Somebody in the advertising business must have bought a mailing list with my name on it because this morning I got an email titled "Print Exposure Sells Books!" Being a bright boy, I cottoned immediately to the fact that they were talking about print media, as opposed to say, photography exposures. I pretty much always delete junk mail without looking at it, but I have a soft spot for book marketing related stuff, might even go as far as to call it a professional interest. So, I opened the puppy up, HTML formatting at all, to see what I'd learn.
The headline (big font) was:
"Using Print Exposure to Sell Books..."
I didn't get the three little dots after books until I read the next line:
"...Can Be the Difference Between a Best-Seller and a Bargain Bin Dweller"
Obviously the author of this ad copy hasn't been reading my blog. In my book, chasing bestseller status is for big egos and deep pockets, and thanks to a short-discount, my titles won't end up in bargain bins. Still, anybody can get a headline wrong, so I read on to the first paragraph. To paraphrase, "There are so many new books getting published that you have to do something to stand out."
I've been known to make similar statements myself, mainly related to carefully choosing your market, establishing an online presence, writing a good book and making sure you aren't living in the vacuum of your own counsel. Is that what these people are pitching?
"That's why most experienced authors and publicists will tell you 'Print is King.'"
Oddly enough, that couldn't run more counter to the book marketing advice I give. I've always figured that spending money on print advertising is the last stop on the line for a publisher or publicist who's run flat out of ideas. But maybe I'm judging them too harshly. Reading a little further, I learned that they aren't pitching paid advertising at all. Their approach is that you pay them to assist you in getting editorial mentions, press releases, and if they're clever, helping you become a resource to reporters who would rather turn to a branded database for "experts" than simply Googling them up.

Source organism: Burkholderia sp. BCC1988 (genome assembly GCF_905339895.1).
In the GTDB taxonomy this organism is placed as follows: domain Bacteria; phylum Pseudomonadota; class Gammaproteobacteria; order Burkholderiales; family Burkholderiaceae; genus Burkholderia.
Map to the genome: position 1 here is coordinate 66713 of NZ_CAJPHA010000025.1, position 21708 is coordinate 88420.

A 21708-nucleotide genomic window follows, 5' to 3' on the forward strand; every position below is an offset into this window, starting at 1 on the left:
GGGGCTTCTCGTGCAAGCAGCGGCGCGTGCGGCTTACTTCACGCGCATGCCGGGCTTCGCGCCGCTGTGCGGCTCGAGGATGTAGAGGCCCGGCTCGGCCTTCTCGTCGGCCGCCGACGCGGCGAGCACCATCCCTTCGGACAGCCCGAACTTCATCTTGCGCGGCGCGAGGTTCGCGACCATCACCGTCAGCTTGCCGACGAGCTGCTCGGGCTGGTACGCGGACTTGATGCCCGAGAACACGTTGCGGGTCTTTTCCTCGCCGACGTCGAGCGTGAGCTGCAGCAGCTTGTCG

So, as much as the first couple paragraphs of copy were a complete turn-off to me, I think I understand where they are coming from. Here's my take on print media publicity, whether editorial, obvious PR, expert attribution or even authoring articles. It fun to have a clipping to send your Mom and it looks good on a resume if you want to work as a trade author, because they see all this stuff as a platform for selling books. If you're following my short-discount model with print-on-demand and no bookstore stocking, you might sell a book for every hundred thousand or so people who see the print exposure - it's that inefficient. One of the problems with the print media is they don't have any hyperlinks to Amazon or your website with the option to "Buy it Now!" Another problem is that nobody is reading whatever the print media is because they're looking for your book. If they were looking for your book (or a similar title) they'd be at the library, a bookstore, or searching online.
Print exposure can't hurt you unless you're hiding from the law, but in terms of places to invest your time and money, you'd better be careful. I may be very atypical, but I've never bought a book because I heard the author talking on the radio or saw the title or author mentioned in an editorial fashion. In fact, when I hear authors talking on the radio, I usually change the station. A lot of it has to do with the subject and whether or not the chance media encounter can leave the potential buyer passionate enough about the book to track it down and buy it. Nothing I've written or published falls into that category, but I tend not to make big promises in my titles. If I was publishing books like "The Insomnia Cure", "The Worry Free Audit Guide" or "Understanding Women in 999,999 Easy Lessons" then I might value print exposure more. Maybe I'm just jealous:-)